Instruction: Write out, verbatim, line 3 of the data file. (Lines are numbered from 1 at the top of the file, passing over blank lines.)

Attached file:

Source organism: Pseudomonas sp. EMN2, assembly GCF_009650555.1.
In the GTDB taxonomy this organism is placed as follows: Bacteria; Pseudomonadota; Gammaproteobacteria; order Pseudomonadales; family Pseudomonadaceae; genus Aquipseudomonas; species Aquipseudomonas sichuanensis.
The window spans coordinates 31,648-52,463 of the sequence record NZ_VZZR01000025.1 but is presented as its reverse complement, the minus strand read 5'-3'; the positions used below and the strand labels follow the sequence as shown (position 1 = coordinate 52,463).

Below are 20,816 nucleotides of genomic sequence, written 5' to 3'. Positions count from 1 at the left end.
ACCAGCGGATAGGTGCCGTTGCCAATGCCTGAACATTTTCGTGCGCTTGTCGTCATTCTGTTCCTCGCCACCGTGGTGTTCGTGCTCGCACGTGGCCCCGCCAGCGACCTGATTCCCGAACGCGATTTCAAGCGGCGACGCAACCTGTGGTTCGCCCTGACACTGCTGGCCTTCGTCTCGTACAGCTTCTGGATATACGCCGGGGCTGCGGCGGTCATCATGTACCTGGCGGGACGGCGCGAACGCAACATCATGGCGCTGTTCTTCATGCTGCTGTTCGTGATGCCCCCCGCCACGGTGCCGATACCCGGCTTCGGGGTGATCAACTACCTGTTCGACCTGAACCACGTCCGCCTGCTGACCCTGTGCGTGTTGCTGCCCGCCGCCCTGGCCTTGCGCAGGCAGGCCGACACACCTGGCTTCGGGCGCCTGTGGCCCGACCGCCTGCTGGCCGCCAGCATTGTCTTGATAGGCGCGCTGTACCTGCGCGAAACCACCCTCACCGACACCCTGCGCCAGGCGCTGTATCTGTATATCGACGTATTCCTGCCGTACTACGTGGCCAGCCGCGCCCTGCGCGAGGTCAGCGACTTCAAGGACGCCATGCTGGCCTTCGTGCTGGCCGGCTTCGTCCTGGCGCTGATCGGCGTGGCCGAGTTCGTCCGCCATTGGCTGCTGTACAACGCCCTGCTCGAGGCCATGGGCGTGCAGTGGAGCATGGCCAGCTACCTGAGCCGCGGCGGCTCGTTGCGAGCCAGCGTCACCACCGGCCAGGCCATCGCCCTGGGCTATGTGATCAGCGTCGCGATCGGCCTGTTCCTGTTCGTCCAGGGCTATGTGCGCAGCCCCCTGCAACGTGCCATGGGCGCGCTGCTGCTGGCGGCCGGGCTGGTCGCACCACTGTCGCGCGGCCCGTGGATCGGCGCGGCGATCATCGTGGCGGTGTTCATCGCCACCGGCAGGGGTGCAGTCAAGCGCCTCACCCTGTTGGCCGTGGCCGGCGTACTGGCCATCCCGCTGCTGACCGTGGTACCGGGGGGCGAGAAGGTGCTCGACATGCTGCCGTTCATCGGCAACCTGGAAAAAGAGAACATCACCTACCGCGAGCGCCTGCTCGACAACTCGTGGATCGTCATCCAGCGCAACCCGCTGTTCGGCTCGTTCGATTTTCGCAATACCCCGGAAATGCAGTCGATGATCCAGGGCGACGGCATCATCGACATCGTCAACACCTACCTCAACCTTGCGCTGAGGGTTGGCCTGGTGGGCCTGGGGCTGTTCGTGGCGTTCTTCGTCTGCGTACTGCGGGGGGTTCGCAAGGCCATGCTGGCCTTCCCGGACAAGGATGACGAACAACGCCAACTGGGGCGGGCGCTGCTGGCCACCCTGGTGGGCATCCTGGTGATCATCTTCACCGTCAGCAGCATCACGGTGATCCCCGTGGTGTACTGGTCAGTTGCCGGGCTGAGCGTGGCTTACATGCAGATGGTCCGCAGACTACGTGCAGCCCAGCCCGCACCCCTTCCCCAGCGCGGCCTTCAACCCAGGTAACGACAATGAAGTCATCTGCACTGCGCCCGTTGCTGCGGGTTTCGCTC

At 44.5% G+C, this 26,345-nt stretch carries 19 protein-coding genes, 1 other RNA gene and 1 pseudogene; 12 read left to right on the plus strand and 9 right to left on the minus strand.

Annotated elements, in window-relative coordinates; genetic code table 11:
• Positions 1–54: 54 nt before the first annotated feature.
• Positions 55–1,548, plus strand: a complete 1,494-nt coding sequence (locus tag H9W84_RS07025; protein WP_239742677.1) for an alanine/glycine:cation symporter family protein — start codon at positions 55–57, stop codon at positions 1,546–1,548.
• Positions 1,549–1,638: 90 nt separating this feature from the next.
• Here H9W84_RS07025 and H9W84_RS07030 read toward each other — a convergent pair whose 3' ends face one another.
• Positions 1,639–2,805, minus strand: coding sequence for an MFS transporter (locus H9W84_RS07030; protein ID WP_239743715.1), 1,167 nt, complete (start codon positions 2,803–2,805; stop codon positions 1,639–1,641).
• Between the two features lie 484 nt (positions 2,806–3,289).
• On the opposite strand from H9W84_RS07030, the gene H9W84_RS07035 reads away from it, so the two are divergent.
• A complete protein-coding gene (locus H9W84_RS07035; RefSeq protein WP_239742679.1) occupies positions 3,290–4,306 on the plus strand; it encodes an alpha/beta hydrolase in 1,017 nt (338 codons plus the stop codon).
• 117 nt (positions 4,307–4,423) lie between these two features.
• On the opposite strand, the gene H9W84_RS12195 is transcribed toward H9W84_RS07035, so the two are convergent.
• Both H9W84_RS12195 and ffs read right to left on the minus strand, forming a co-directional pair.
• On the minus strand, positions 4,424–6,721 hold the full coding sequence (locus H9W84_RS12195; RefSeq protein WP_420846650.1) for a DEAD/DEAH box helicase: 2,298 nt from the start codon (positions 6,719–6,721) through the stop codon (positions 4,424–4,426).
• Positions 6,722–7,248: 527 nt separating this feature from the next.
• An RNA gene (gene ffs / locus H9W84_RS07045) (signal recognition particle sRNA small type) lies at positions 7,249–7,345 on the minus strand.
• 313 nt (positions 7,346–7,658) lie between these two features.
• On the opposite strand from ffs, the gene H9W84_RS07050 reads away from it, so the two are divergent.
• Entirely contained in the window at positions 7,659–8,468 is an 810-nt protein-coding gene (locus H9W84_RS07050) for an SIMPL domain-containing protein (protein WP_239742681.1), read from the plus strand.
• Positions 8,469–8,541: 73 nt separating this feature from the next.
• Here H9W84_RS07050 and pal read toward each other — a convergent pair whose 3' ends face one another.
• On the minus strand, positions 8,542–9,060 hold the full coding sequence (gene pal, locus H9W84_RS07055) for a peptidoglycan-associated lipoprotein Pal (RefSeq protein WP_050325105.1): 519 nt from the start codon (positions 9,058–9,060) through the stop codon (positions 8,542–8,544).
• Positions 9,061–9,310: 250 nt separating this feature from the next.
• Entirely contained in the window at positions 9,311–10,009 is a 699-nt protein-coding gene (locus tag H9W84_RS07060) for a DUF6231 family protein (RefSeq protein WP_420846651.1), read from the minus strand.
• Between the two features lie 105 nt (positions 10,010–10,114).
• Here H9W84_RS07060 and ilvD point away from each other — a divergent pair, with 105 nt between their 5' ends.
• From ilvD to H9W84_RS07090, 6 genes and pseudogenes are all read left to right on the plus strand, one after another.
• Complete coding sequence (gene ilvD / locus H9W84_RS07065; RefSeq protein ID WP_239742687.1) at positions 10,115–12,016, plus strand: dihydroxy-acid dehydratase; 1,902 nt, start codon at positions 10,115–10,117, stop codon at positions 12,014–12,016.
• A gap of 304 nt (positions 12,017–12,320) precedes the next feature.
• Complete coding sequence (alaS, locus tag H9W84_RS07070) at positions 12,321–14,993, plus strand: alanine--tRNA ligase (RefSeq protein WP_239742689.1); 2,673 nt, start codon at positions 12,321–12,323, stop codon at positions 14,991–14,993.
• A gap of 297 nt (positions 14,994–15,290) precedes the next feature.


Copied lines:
The window spans coordinates 31,648-52,463 of the sequence record NZ_VZZR01000025.1 but is presented as its reverse complement, the minus strand read 5'-3'; the positions used below and the strand labels follow the sequence as shown (position 1 = coordinate 52,463).